Not Too Young for College? You’re Not Too Young for Estate Planning!

by | Aug 4, 2021 | education planning, family law and estate planning

“It’s easy to assume that estate planning is only for the wealthy or elderly,” Cody Barbo writes in Forbes. “Anyone over the age of 18 should start thinking about their estate plan – regardless of income level,” Barbo asserts.

Having a child reach legal adulthood, about to spend extended amounts of time away from home, can be a bit of a shock to parents estate planning attorneys realize. Still, at Geyer Law, we have found that part of helping a son or daughter transition into the next phase of growth is making sure proper “just-in-case” documents have been drafted. In fact, at our law firm we refer to personalized estate planning as “preparing for your future”. Nowhere is that expression more fitting than for young people embarking on their first big step towards independence.

As legal adults, the Law Review reminds college-age kids, you need basic documents, because when you become a legal adult, your parents no longer have this role. Young adults may not yet own significant property or financial assets, but the Review authors remind them that they need a plan for their digital assets. The Review asks “Who is going to have access to and take care of your social media and email accounts if you are incapacitated?”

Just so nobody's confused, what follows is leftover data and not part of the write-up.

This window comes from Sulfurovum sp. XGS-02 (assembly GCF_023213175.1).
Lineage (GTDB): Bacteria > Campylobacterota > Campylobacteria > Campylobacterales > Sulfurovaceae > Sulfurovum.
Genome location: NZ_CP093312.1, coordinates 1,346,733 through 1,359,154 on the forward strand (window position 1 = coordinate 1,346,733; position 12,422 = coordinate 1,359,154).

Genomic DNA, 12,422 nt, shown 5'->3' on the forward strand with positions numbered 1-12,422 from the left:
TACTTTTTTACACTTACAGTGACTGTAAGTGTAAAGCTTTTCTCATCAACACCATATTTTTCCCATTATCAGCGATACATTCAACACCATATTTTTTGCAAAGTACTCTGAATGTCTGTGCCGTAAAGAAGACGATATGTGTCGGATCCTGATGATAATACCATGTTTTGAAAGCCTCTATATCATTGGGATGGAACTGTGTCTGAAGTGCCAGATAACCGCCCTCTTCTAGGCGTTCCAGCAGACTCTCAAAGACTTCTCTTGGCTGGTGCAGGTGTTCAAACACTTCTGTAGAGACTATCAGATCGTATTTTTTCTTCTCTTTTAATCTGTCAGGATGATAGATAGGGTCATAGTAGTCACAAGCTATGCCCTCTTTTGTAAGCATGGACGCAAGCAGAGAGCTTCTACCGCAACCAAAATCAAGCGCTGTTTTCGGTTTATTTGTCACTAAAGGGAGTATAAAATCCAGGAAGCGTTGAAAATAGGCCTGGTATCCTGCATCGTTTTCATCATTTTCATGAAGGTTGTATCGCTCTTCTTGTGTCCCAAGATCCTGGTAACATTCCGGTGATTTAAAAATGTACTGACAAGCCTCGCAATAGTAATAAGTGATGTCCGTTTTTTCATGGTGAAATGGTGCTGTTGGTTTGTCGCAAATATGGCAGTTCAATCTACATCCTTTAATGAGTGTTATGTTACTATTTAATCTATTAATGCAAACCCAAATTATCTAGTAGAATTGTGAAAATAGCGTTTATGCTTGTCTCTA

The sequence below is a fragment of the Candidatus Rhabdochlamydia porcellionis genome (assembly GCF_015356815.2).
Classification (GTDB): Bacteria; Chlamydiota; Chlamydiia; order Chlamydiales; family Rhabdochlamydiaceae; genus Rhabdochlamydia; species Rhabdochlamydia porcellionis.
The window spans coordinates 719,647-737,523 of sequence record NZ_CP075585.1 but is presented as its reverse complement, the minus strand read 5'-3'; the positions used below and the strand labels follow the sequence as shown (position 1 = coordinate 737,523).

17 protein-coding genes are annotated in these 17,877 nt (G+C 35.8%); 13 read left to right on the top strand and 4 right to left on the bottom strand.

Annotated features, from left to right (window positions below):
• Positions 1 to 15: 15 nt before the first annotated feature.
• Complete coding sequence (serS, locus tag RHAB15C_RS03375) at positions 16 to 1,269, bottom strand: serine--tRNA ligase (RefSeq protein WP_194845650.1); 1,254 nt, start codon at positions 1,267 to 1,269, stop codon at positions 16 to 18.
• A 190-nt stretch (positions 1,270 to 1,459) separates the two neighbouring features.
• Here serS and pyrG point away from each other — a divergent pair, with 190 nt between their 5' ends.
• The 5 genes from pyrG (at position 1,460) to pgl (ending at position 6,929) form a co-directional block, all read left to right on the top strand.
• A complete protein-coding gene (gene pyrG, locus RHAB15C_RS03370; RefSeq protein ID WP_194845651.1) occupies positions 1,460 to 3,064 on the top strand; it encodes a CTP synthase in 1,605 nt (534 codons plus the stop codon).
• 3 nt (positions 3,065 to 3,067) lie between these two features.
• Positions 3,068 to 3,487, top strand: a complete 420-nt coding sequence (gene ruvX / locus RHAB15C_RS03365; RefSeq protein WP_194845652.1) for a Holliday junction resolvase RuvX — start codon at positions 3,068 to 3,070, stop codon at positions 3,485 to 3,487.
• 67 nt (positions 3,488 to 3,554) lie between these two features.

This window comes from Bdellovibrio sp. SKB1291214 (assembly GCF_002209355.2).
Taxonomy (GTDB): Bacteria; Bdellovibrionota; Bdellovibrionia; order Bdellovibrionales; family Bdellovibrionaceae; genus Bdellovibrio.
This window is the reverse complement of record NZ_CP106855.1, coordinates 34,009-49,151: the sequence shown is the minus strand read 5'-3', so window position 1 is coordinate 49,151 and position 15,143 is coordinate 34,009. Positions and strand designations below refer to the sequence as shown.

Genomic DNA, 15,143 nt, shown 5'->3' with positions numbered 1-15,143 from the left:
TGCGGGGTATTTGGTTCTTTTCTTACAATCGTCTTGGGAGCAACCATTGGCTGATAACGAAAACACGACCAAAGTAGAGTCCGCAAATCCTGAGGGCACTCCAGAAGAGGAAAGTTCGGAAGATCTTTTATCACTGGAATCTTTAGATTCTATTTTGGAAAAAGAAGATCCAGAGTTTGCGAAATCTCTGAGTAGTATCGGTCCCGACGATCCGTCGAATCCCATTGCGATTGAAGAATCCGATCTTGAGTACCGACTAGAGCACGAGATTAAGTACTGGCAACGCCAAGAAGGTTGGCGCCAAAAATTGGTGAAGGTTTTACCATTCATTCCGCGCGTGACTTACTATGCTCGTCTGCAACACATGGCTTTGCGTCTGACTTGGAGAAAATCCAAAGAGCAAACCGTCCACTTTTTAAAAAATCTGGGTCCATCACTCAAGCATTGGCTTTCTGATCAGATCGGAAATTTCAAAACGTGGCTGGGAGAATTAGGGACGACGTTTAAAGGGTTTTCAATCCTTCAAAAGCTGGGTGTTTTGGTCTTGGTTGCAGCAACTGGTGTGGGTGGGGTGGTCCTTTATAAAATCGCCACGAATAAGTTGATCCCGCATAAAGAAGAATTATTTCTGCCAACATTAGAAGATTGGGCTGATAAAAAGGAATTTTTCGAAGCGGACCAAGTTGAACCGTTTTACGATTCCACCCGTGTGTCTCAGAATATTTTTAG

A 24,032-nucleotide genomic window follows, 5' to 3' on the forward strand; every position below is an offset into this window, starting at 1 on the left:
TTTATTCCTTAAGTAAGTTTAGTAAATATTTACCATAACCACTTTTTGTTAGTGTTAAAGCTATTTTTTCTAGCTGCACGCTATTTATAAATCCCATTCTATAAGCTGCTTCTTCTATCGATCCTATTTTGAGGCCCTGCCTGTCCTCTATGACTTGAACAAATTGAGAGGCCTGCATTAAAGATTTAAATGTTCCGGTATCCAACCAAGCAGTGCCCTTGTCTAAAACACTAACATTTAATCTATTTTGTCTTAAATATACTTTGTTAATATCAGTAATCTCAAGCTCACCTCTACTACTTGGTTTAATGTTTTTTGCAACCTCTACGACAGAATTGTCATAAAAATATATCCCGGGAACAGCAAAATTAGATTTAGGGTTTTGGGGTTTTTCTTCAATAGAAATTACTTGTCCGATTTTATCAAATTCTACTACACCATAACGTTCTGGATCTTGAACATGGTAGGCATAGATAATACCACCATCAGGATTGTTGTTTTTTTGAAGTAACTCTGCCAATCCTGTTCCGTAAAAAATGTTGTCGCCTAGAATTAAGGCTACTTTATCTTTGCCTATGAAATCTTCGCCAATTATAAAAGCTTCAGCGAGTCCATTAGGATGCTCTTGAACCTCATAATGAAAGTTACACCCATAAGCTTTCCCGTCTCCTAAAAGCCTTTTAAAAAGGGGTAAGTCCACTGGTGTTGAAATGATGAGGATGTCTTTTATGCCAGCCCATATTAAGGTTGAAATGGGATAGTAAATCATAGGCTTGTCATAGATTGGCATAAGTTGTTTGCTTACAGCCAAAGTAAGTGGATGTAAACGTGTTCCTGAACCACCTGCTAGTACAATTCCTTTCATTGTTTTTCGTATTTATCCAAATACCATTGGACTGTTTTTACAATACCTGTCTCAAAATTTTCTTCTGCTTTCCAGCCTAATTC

3 basic documents “new adults” should have in place before going off to college:

  • Healthcare power of attorney – This document specifies who is to be notified in a healthcare crisis, and authorizes a person to access their medical records and to make medical decisions on their behalf.
  • Financial power of attorney – This document enables chosen individuals to make financial decisions and manage assets if the child cannot do that for themselves.
  • Will – Outlines the student’s wishes about their assets in the event of their death.

Parents often mistakenly assume that if their child were to lose the ability to communicate medical decisions, that doctors and financial institutions would release information to parents. Without proper documentation, however, as Anne Tergeson cautions in the Wall Street Journal, that is not necessarily the case.

Fact is, many young adults, as a result of estate and gift planning done by their parents, grandparents, and other relatives do go off to college already owning significant property. That’s why, at Geyer Law, we encourage family conferences to help coordinate and carry out the plans of the different family members. One important “rite of passage” for a young adult family member might in fact be participating in just such a family “pow-wow”.

The message: Not too young for college? Not too young for an estate plan!

– by Ronnie of the Rebecca W Geyer blog team